From potential vice-presidential candidates to voter suppression and debates, these are the areas the Guardian’s politics team will be following * Join us for a live digital event with the former US attorney general Eric Holder to discuss voter suppression in the 2020 election, next Thursday at 5pm ET. Register nowElection day in the US is officially 3 November, but amid the coronavirus pandemic, Americans are being encouraged to take advantage of early voting initiatives that open as soon as September to decrease the risks to themselves and others.From voter suppression to polling and debates, here are some of the key areas and figures the Guardian’s politics team will be watching as the race enters its final stretch. Donald TrumpThe Trump campaign has less than 100 days to change the dominant narratives of the year: that the president failed the leadership test during the coronavirus pandemic and missed the profound shift in public mood following the police killing of George Floyd in Minneapolis in May.With his attempts to distract having largely failed, Trump has finally worn a face mask and promised a coronavirus “strategy” but provided few details so far. He may be pinning his hopes on an “October surprise”, such as the discovery of a vaccine, and a better than expected economic recovery, which has experienced the sharpest contraction since the second world war according to data released this week.He has shown even less willingness to engage with the cause of Black Lives Matter, inverting it to a racist campaign theme, stoking fear of violence in cities and portraying it as an existential threat to suburbs. “Law and order” may resonate with parts of his base but, polls suggest, it may be too little too late to rescue Trump from a one-term presidency. David Smith Joe BidenLess than 100 days out, the Biden campaign is currently well positioned to defeat Trump in November. The former vice-president leads Trump by double digits in a slate of new national polls, as the president’s handling of the coronavirus pandemic weighs on his approval rating.Biden has narrower but consistent margins in several battleground states as his campaign eyes an expansion in traditionally Republican states such as Arizona and Georgia, which could pave the way for Democrats to take back the Senate. And with the party largely united behind him, Biden has started to lay out an ambitious recovery plan as Trump’s edge on the economy slips.But there are risks, too. Though Biden is less unpopular than Hillary Clinton was in 2016, Democrats worry about his favorability ratings, which have slipped amid an advertising assault by the Trump campaign.Biden’s supporters are far less enthusiastic about his candidacy than Trump’s supporters are about his re-election. And polling suggests Biden has more work to do to mobilize young and minority voters, who were a key part of the coalition that twice elected Barack Obama. Lauren Gambino Biden’s pick for vice-presidentA presidential candidate’s running mate is usually one of the bigger lodestars in any campaign cycle. But Biden’s pick is particularly momentous, and he has said it will be announced in the first week of August. He has vowed to choose a woman, and if he wins, would usher into the White House the first female vice-president in American history.He has also said four of the candidate he is considering are African American. There has never been an African American female nominee on either the Republican or Democratic presidential tickets.The selection is also important because Biden, 77, has indicated he may not run for a second term, immediately elevating his running mate into contention as his presidential heir.Running mates rarely tip an election dramatically in one direction but it’s possible that Biden’s vice-presidential pick could help energize key voting blocks such as women or African Americans. Daniel Strauss Swing statesThe 2020 presidential election will really be fought in just a handful of states scattered across the country, which will determine the winner of the electoral college, and therefore determine who takes the White House.In 2016, Trump pulled off a shocking victory by becoming the first Republican presidential candidate in 28 years to win Michigan, Pennsylvania or Wisconsin. Trump swept all three midwestern states, and he can only afford to lose two of them in November and still secure a second term.But the president is also struggling to maintain control of states he won a bit more easily in 2016 – namely Florida, Arizona and North Carolina. Polls indicate Biden is pulling ahead in those battleground states, as well as in the midwest.With only 100 days to go until the election, Trump’s campaign resources are expected to be stretched thin, and the president’s path to re-election is narrowing. Joan E Greve PollingPolling might be the one thing that a lot of people are decidedly not watching out for in the 100 days until the election. The failure of polls to detect Trump’s momentum in the upper midwest, Pennsylvania and Florida in the 2016 election lured many people who feared a Trump victory into a false sense of security and teed up a painful reckoning.So why watch polls in 2020? For one thing, there’s reason to believe that state-level polling has improved since 2016. The polls then had a particular blind spot to voters without a college degree, a group that ended up voting overwhelmingly for Trump. This time around most pollsters are weighting for education. Other factors working in pollsters’ favor: there are fewer undecided voters this time, and there has been more polling in places such as Michigan and Wisconsin.But there are good reasons, apart from 2016, to take the polls with a big grain of salt. In order to accurately interpret their data, pollsters must make predictions about voter turnout – and this year, with the pandemic, mail-in voting and aggressive Republican efforts to suppress the vote, predicting voter turnout could pose a unique challenge.No matter how any one polling snapshot might be right or wrong, the polls are worth glancing at to see how they’re changing. A noticeable shift across the polls could indicate a narrowing or widening race. One hundred days isn’t long, but it’s enough time for twists that could decide the election. Tom McCarthy The SenateTrump’s falling poll numbers have rendered the Republican party into a state somewhere between anxiety and panic not only about what November’s elections will mean for the White House, but what it will mean for congressional candidates too.“The mood is like probably what it felt like when you were on the Titanic,” Joe Walsh, a former congressman from Illinois, recently told the Guardian.Republicans realise they could lose everything, with the presidency and Senate following the House of Representatives, which they surrendered to the “blue wave” in the 2018 midterm election.The Senate is critical, and Democrats need a net gain of three seats to flip it. If Republicans can retain their majority, they will be able to obstruct significant parts of the Democratic agenda, just as they did for much of Obama’s presidency.The Republican senators Susan Collins of Maine, Joni Ernst of Iowa, Cory Gardner of Colorado, Martha McSally of Arizona and Thom Tillis of North Carolina are all trailing in polls. Even leading Trump loyalists Mitch McConnell and Lindsey Graham face stiff challenges from Democratic opponents raising huge funds in Kentucky and South Carolina, respectively. David Smith Voter suppressionThere is deep concern about America’s ability to run a free and fair election this year. Trump is already laying the groundwork to contest the results of the election, falsely saying that increased mail-in balloting will lead to widespread “fraud” and that the election will be rigged.There is no evidence to support the president’s claims, but his rhetoric offers another threat to America’s election infrastructure, which is already straining under the pandemic. Trump’s rhetoric is particularly concerning this year, when experts expect there to be delays in reporting official election results. Trump, they say, could use the uncertainty in the days after the election to claim victory as ballots are still being counted.Election officials across the country also face the unprecedented challenge of having to accommodate expected high turnout both in mail-in and in-person voting. Many states that do not typically see widespread mail-in voting have seen an unprecedented surge of requests for ballots and have struggled to keep up with them, while some states, such as Texas, have refused to ease restrictions around mail-in voting, even amid Covid-19. Thousands of mail-in ballots have been rejected during the primaries, and even more could be blocked this fall, for technical reasons.Election officials are also scrambling to figure out how they can staff the polls and find places for polling sites as the people and locations that would typically serve drop out because of concern over the virus. Republicans in Congress have also refused to allocate much money to states to help them run elections; one estimate says states need about $4bn to upgrade their election systems, Congress has allocated just $400m so far. Sam Levine Foreign interferenceUS intelligence agencies found that the Russian government, under the direction of Vladimir Putin, conducted a coordinated campaign to influence the 2016 election, which aimed to damage Hillary Clinton’s presidential bid and undermine the US democratic process.In a statement to Congress this month, William Evanina, the director of the National Counterintelligence and Security Center, said Russia was again using a range of methods to weaken the US ahead of the 2020 election, including online disinformation “designed to undermine confidence in our democratic process and denigrate what it sees as an anti-Russia ‘establishment’ in America”.Intelligence experts have warned that the US this year will be most vulnerable to a foreign disinformation campaign in the immediate aftermath of the vote, if the outcome is close and there are disputes over the legitimacy of the vote count.Evanina also issued a warning about Chinese and Iranian interference, saying the three campaigns represented “a direct threat to the fabric of our democracy”.Democrats, however, complained that the warning was far too vague, and created a false equivalence between the activities and intent of the three countries. They see Russia as by far the most urgent threat in terms of seeking to undermine confidence in democratic institutions, for example by amplifying Donald Trump’s unsubstantiated claims that postal ballots are subject to rigging. Julian Borger ConventionsThe coronavirus pandemic has dampened both parties plans to stage conventions in late August, where presidential nominations are traditionally conferred in front of massive, cheering crowds.Trump recently canceled the Republican national convention events in Jacksonville, Florida, amid record numbers of coronavirus cases and deaths in that state. The change-up came after the president’s insistence on packed crowds compelled the party to move the event to Florida from North Carolina, where the governor had balked at hosting a full-scale event.Democrats still plan on having Biden accept his nomination in Milwaukee, Wisconsin, though the party officials have urged most attendees to stay home. All the official business – setting rules, adopting a policy platform and formally nominating Biden, will be conducted remotely.This will be the first time in modern US history that the major parties have abandoned crowded conventions, a tradition they upheld during the civil war and second world war.By giving the event a miss, Democrats and Republicans are also losing a chance to galvanize supporters in crucial swing states. Despite the restrictions this year, both parties have promised a spectacle, with “exciting” TV programming and virtual celebrations. Maanvi Singh DebatesThe two septuagenarian presidential nominees are set to go head-to-head in three televised presidential debates between 29 September and 22 October, with one vice-presidential debate.After initially threatening not to take part, the Trump campaign has recently pushed for an additional debate in September, arguing that the coronavirus crisis could prompt much earlier voting. But the debate format also suited Trump in 2016, when the then candidate loomed behind the Democratic contender Hillary Clinton, mocked her and threatened to jail her, and his campaign will be hoping to dominate the stage again.But Biden’s campaign has said it will not “ride the rollercoaster of the ever-changing Trump campaign position on debates, nor are we going to be distracted by his demands”. Enjoli Liston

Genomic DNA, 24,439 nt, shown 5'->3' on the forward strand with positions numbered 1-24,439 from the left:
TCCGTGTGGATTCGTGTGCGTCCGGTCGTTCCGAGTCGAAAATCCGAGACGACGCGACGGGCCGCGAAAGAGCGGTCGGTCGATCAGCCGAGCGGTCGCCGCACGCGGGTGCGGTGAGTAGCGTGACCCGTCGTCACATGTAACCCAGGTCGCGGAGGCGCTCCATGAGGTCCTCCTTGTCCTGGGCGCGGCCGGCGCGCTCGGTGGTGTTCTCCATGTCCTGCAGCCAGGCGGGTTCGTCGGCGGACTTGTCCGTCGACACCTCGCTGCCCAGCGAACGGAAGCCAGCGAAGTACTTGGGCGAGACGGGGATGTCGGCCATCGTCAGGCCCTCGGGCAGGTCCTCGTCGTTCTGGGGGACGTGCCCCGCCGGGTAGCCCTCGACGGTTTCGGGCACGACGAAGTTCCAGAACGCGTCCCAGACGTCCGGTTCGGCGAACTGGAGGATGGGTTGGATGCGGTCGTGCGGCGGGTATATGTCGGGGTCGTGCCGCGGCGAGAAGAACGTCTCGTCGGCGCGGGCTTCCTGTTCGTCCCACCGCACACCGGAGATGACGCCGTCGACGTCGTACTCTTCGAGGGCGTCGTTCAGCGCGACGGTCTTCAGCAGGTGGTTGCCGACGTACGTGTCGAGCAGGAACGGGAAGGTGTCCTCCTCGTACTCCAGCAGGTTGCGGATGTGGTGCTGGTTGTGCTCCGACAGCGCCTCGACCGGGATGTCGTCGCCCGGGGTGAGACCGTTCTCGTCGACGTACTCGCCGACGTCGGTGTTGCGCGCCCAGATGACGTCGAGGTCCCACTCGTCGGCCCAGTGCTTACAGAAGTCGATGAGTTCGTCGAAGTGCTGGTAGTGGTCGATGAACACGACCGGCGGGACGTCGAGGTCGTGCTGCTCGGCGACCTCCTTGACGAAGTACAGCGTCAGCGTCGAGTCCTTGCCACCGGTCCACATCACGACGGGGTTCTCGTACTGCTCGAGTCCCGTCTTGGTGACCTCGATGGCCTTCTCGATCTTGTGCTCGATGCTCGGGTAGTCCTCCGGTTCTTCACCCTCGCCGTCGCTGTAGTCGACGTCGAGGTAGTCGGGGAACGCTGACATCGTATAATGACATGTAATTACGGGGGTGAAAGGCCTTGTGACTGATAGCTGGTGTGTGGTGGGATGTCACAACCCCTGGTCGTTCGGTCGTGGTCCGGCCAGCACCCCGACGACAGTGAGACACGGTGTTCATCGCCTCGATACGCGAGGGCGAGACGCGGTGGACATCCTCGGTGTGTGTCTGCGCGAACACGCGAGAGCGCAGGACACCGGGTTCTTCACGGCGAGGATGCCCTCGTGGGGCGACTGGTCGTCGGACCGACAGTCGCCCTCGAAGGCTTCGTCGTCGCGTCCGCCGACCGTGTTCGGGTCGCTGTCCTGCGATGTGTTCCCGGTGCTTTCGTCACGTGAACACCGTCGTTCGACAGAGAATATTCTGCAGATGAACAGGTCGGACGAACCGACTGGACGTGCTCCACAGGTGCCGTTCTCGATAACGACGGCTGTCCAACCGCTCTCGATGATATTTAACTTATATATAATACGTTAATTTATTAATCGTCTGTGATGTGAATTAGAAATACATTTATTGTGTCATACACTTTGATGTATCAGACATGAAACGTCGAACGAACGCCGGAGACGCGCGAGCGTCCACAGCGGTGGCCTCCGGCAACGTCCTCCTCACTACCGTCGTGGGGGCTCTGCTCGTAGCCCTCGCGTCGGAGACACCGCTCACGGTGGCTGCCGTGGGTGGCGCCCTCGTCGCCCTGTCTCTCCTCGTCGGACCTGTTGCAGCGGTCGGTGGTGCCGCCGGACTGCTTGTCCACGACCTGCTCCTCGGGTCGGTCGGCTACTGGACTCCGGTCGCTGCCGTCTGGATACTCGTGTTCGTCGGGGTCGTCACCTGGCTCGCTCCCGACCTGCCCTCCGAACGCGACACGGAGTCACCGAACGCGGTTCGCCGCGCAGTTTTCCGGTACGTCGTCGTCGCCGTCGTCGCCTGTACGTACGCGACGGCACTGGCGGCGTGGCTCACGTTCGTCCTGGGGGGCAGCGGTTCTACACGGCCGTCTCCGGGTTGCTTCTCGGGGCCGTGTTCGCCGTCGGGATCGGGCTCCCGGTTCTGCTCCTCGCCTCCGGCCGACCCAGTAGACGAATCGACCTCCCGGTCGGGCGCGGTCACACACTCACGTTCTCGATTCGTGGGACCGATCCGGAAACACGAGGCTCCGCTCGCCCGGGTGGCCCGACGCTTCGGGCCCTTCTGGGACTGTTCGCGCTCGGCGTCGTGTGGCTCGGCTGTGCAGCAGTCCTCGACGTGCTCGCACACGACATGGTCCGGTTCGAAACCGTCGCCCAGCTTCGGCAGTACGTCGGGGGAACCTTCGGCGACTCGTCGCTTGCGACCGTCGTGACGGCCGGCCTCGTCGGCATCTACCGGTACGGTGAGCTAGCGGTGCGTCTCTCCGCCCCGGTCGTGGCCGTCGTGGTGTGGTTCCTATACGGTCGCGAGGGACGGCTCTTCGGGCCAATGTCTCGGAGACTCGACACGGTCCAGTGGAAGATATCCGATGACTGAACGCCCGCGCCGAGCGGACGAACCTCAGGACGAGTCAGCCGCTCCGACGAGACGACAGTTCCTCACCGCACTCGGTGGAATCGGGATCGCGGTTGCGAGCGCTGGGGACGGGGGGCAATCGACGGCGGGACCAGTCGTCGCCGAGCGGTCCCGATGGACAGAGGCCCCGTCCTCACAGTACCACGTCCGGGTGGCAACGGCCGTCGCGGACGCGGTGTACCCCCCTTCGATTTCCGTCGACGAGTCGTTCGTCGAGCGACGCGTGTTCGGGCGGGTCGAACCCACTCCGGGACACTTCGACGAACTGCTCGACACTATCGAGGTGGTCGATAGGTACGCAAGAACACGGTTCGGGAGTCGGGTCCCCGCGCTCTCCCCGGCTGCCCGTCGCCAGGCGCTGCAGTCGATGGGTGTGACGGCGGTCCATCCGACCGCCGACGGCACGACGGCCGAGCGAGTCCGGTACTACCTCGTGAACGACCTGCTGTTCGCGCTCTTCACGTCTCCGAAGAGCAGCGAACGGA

China Sentences Canadian to Death on Drugs Charges